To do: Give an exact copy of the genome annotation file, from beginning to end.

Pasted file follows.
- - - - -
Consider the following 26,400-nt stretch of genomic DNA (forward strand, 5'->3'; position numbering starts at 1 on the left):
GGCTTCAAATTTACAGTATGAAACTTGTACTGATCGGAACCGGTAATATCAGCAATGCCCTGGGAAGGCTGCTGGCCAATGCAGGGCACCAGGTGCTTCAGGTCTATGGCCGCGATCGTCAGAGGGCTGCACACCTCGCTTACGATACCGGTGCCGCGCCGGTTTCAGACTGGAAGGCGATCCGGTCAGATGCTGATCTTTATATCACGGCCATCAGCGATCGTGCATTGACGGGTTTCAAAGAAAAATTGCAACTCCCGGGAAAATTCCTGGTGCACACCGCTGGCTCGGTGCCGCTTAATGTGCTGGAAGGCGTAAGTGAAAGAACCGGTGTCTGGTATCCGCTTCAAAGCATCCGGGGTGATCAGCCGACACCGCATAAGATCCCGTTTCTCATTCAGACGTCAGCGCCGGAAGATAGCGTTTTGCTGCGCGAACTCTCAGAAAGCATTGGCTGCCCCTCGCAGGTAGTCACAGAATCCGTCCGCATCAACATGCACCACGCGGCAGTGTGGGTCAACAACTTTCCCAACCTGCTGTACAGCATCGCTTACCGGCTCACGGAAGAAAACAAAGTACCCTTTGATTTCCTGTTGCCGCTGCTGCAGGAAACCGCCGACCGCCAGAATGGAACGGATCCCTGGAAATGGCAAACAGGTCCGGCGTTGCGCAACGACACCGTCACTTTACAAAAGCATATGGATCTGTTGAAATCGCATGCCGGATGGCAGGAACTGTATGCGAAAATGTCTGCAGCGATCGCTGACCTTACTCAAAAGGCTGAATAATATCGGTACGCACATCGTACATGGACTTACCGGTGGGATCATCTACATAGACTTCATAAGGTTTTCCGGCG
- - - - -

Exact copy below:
Consider the following 26,400-nt stretch of genomic DNA (forward strand, 5'->3'; position numbering starts at 1 on the left):
GGCTTCAAATTTACAGTATGAAACTTGTACTGATCGGAACCGGTAATATCAGCAATGCCCTGGGAAGGCTGCTGGCCAATGCAGGGCACCAGGTGCTTCAGGTCTATGGCCGCGATCGTCAGAGGGCTGCACACCTCGCTTACGATACCGGTGCCGCGCCGGTTTCAGACTGGAAGGCGATCCGGTCAGATGCTGATCTTTATATCACGGCCATCAGCGATCGTGCATTGACGGGTTTCAAAGAAAAATTGCAACTCCCGGGAAAATTCCTGGTGCACACCGCTGGCTCGGTGCCGCTTAATGTGCTGGAAGGCGTAAGTGAAAGAACCGGTGTCTGGTATCCGCTTCAAAGCATCCGGGGTGATCAGCCGACACCGCATAAGATCCCGTTTCTCATTCAGACGTCAGCGCCGGAAGATAGCGTTTTGCTGCGCGAACTCTCAGAAAGCATTGGCTGCCCCTCGCAGGTAGTCACAGAATCCGTCCGCATCAACATGCACCACGCGGCAGTGTGGGTCAACAACTTTCCCAACCTGCTGTACAGCATCGCTTACCGGCTCACGGAAGAAAACAAAGTACCCTTTGATTTCCTGTTGCCGCTGCTGCAGGAAACCGCCGACCGCCAGAATGGAACGGATCCCTGGAAATGGCAAACAGGTCCGGCGTTGCGCAACGACACCGTCACTTTACAAAAGCATATGGATCTGTTGAAATCGCATGCCGGATGGCAGGAACTGTATGCGAAAATGTCTGCAGCGATCGCTGACCTTACTCAAAAGGCTGAATAATATCGGTACGCACATCGTACATGGACTTACCGGTGGGATCATCTACATAGACTTCATAAGGTTTTCCGGCG